“Galveston, therefore, has a unique financial and environmental interest in the prevention of litter on its beaches, in its bayous and estuaries and in its streets,” the brief states.

Local environmental groups, such as the Galveston chapter of the Surfrider Foundation, have also gotten involved in bag ban efforts. Chapter Chairman Jeff Seinsheimer, who is known as the “Bag Monster” for testifying at governmental meetings while wearing plastic bags over his clothes, said he’s still trying to advocate for Galveston residents to use reusable bags in the meantime.

“We’re all just scratching our heads and waiting,” Seinsheimer said. “I’m just not even going to think about worst-case scenario.”

Brown said he believes the ordinance would pass, but could be subject to lawsuits at this point.

“I think the city of Galveston, the majority of citizens would be in support of this,” Brown said. “Let’s see how this moves forward at the state level first.”

Samantha Ketterer: 409-683-5241; or on Twitter at @sam_kett



(8) comments

Kelly Naschke

If a single use bag ban were to go into effect, will the GDN find an alternative to delivering its papers? I accumulate about an equal amount of single use newspaper bags as I do shopping bags. Possibly even more when you consider I get one a day 365 days a year. I have also been subscribing for over 20 years. Just my tally alone is near 8,000 single use bags sent by the GDN. And this is just ONE household. I would be very interested to find out how many single use bags the GDN has used in the last 20 years through its entire subscriptions???

Charlotte O'rourke

Some people in San Diego have claimed the ban of plastic bags and lack of adequate public bathroom facilities helped contribute to the Hepatitis A outbreak. True, not true .... I don’t know ....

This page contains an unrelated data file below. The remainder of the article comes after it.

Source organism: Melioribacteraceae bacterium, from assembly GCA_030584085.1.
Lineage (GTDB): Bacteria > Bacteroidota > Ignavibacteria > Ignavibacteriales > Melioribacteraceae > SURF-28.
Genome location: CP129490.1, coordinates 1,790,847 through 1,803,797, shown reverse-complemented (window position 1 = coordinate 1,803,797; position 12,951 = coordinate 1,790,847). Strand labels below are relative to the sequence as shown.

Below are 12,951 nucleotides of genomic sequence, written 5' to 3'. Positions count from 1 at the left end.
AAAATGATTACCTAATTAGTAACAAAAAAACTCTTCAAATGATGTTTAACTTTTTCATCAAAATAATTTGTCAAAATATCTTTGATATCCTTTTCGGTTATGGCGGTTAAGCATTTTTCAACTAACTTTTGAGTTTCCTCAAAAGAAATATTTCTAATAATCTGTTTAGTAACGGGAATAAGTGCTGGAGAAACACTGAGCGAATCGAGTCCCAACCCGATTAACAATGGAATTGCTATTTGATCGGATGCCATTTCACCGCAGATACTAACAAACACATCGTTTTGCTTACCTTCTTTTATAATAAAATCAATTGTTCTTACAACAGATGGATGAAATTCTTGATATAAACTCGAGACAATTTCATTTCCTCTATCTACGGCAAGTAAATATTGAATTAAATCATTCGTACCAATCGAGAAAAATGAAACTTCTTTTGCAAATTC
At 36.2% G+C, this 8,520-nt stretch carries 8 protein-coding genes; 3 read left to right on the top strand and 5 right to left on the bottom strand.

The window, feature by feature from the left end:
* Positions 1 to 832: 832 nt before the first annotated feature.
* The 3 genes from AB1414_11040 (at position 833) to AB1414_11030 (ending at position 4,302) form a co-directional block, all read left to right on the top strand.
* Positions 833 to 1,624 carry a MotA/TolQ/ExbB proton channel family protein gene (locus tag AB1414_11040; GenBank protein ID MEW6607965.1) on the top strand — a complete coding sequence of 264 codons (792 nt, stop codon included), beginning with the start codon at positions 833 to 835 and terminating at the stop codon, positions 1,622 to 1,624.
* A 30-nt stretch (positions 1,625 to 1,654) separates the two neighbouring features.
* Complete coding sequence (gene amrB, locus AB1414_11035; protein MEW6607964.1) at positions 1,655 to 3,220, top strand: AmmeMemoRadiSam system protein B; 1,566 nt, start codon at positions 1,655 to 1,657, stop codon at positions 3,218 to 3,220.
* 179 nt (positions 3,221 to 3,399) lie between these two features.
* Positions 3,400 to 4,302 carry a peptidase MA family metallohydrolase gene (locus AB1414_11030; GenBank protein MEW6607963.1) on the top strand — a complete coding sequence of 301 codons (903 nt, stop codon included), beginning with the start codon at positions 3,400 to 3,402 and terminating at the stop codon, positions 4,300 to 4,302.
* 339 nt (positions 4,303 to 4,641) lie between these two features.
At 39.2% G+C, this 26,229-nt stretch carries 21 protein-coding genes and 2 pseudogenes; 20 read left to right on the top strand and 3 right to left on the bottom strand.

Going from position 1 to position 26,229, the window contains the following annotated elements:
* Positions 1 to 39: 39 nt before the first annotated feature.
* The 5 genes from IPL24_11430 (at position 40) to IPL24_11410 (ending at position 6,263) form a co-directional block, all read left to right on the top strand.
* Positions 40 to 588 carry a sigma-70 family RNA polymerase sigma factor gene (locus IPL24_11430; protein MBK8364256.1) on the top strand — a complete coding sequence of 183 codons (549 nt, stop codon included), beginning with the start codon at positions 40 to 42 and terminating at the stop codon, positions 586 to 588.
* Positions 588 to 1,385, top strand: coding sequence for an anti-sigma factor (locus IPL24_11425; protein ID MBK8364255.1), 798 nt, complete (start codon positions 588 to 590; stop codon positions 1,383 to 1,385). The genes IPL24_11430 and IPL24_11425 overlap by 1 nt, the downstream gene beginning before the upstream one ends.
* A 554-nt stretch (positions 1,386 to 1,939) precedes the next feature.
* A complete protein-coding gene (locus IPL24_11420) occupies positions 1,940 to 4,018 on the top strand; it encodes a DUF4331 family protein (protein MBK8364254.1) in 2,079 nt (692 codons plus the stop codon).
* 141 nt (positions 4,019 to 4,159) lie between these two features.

but the people that are elected to contemplate such topics need to consider all the potential consequences of a plastic bag ban before making a decision.

Bill Cochrane

Kelly, I don’t think the single use bag ban is intended to stop the use of “every” bag. I think it’s specifically those bags that grocery stores and quick stop stores use. If it is a total, across the board ban, that would include everything that resembles a bag, like MM’s, snickers, condoms, etc.

Jean Casanave

It's wrong to assume a ban on anything will change bad behavior.

Joanie Steinhaus

Make an effort to change your behavior and start using a reusable bag before a ban is in place. "Bring the Bag" campaign has educated thousands of residents and visitors on the impact on single use bags (which photo degrade) on our marine environment. Such a simple action with huge rewards

Bill Cochrane

I was speaking with a friend in Kelso WA. He says that the grocery stores charge .25 for each plastic bag, and .10 each for each paper bag. Lots and lots of people bring their own bags.

Jarvis Buckley

So in Washington they would prefer to cut a tree down for paper bags , instead of recycle plastic for bags....

Mark Aaron

Jarvis: [So in Washington they would prefer to cut a tree down for paper bags , instead of recycle plastic for bags.........interesting.]

Also interesting: Biodegradation